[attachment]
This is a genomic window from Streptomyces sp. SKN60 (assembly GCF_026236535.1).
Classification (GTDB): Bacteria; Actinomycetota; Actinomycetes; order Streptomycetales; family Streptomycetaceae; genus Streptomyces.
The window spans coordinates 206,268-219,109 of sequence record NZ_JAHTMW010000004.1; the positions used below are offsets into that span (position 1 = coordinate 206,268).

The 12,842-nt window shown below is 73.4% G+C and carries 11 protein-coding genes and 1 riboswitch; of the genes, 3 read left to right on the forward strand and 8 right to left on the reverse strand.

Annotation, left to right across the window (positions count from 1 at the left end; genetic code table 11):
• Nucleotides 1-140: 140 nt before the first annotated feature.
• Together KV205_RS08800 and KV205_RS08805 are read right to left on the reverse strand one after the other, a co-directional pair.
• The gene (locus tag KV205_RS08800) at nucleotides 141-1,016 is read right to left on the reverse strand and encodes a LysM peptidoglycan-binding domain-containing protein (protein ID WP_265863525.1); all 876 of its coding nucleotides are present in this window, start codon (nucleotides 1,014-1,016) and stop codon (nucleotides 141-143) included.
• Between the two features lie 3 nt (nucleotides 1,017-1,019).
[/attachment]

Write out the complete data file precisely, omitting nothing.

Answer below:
This is a genomic window from Streptomyces sp. SKN60 (assembly GCF_026236535.1).
Classification (GTDB): Bacteria; Actinomycetota; Actinomycetes; order Streptomycetales; family Streptomycetaceae; genus Streptomyces.
The window spans coordinates 206,268-219,109 of sequence record NZ_JAHTMW010000004.1; the positions used below are offsets into that span (position 1 = coordinate 206,268).

The 12,842-nt window shown below is 73.4% G+C and carries 11 protein-coding genes and 1 riboswitch; of the genes, 3 read left to right on the forward strand and 8 right to left on the reverse strand.

Annotation, left to right across the window (positions count from 1 at the left end; genetic code table 11):
• Nucleotides 1-140: 140 nt before the first annotated feature.
• Together KV205_RS08800 and KV205_RS08805 are read right to left on the reverse strand one after the other, a co-directional pair.
• The gene (locus tag KV205_RS08800) at nucleotides 141-1,016 is read right to left on the reverse strand and encodes a LysM peptidoglycan-binding domain-containing protein (protein ID WP_265863525.1); all 876 of its coding nucleotides are present in this window, start codon (nucleotides 1,014-1,016) and stop codon (nucleotides 141-143) included.
• Between the two features lie 3 nt (nucleotides 1,017-1,019).